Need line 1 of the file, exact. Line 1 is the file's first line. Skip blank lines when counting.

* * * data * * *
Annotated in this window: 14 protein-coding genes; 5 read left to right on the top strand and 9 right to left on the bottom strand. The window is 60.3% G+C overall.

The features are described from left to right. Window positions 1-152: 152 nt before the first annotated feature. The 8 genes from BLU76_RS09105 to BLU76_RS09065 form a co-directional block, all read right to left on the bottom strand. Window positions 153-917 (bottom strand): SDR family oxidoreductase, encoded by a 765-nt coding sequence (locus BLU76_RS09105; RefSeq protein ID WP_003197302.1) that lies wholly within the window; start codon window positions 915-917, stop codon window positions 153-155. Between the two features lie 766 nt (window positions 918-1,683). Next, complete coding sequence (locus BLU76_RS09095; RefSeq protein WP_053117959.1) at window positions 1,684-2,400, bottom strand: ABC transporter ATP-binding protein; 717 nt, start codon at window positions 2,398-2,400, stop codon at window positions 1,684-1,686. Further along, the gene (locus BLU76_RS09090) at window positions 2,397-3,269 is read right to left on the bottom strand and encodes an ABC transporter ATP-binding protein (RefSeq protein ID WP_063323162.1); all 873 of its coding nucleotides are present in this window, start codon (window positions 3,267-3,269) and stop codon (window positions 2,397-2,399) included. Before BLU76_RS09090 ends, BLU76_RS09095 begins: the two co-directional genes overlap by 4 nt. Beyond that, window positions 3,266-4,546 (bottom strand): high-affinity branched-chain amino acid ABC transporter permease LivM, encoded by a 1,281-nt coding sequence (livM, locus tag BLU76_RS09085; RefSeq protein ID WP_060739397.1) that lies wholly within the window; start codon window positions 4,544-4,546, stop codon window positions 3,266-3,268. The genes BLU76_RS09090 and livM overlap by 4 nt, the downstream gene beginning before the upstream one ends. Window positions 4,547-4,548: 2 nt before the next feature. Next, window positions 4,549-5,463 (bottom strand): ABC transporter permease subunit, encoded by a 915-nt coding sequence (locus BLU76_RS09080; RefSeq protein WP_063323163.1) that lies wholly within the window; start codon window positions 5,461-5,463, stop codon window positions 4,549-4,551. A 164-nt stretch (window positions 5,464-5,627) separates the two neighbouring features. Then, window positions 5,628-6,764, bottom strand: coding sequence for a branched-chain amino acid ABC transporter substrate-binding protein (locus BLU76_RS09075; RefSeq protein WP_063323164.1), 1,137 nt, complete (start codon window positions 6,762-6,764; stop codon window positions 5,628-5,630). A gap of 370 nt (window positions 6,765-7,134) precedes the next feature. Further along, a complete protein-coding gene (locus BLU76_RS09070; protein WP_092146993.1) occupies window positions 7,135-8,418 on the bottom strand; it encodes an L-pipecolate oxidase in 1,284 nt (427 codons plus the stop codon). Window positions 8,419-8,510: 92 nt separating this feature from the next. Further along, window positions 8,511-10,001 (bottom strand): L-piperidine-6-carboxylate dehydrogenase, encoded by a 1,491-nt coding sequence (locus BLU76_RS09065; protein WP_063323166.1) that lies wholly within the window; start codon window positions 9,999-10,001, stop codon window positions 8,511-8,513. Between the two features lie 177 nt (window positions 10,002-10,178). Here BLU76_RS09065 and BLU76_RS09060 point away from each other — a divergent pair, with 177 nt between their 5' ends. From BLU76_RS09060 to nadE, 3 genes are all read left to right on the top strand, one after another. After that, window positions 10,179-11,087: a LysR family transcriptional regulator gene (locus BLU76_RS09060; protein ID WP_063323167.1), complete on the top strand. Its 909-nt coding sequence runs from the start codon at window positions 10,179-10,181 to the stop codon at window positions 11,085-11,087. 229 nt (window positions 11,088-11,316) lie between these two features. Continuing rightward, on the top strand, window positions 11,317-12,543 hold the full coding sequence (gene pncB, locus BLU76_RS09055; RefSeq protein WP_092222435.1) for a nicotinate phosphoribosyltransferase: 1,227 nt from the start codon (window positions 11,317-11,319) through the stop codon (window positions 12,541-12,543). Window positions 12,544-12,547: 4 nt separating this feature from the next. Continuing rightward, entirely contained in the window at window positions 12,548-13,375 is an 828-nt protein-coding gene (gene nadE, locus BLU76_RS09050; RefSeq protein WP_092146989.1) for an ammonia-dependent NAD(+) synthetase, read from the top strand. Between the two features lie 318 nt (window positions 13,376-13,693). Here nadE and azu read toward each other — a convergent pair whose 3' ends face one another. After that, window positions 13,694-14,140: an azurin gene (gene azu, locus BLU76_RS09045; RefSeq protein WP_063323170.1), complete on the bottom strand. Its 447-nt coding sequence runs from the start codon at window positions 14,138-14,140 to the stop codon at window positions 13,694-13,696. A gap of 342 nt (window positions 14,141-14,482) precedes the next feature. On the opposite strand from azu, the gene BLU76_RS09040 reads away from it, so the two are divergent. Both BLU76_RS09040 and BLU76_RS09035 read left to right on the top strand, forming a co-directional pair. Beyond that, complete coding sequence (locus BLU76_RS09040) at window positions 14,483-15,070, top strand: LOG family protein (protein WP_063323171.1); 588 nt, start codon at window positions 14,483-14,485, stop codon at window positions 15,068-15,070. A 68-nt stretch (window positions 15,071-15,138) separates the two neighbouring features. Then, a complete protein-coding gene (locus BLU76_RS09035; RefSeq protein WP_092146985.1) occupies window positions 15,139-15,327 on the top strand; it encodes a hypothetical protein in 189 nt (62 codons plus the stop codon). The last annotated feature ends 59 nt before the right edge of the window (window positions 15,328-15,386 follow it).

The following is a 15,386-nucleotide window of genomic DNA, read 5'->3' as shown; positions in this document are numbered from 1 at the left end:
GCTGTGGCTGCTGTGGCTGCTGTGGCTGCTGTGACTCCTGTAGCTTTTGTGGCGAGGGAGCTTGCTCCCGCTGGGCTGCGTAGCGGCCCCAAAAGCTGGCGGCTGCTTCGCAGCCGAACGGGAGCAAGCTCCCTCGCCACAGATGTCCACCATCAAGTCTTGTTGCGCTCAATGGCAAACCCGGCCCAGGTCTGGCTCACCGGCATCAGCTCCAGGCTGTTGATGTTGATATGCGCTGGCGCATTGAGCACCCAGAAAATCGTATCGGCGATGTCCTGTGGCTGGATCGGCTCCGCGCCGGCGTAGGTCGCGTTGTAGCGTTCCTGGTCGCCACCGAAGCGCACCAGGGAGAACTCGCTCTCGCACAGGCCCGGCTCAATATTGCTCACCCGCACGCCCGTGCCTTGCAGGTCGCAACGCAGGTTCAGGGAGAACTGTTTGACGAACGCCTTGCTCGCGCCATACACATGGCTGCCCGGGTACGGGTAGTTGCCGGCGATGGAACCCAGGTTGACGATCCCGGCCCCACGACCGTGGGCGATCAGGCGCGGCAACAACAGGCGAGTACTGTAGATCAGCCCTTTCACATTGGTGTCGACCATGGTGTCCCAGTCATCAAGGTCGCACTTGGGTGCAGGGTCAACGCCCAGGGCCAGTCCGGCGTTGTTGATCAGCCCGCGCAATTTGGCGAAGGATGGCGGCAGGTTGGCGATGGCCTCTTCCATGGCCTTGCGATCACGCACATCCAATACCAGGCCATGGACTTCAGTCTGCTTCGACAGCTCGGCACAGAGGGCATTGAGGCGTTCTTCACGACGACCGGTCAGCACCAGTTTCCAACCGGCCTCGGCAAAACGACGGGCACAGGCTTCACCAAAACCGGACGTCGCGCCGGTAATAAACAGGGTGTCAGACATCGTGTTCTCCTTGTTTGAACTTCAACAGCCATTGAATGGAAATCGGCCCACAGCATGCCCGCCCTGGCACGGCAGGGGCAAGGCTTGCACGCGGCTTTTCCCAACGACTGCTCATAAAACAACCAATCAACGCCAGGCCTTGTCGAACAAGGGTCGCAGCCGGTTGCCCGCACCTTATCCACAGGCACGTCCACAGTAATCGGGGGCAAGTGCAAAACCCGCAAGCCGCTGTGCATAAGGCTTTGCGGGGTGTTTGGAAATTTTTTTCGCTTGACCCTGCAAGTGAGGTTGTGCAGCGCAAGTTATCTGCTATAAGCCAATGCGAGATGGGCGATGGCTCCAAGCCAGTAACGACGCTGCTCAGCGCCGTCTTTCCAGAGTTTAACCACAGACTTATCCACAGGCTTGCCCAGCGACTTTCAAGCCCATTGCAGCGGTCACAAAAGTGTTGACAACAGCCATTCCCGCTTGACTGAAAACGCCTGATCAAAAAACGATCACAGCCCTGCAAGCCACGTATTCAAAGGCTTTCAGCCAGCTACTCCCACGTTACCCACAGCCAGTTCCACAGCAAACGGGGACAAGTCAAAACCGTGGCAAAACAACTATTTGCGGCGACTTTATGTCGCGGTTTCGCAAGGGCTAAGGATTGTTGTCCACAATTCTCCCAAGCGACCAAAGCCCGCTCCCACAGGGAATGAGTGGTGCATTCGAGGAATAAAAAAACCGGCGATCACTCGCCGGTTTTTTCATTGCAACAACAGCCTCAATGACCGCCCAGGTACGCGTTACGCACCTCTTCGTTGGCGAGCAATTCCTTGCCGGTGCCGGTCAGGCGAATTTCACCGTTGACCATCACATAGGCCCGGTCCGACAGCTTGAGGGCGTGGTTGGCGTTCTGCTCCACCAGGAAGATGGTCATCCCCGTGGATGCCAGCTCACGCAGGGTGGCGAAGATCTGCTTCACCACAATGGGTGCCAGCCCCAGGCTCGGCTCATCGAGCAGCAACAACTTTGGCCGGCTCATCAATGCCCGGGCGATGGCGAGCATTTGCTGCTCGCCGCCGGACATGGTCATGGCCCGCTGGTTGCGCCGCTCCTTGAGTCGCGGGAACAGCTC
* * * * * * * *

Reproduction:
Annotated in this window: 14 protein-coding genes; 5 read left to right on the top strand and 9 right to left on the bottom strand. The window is 60.3% G+C overall.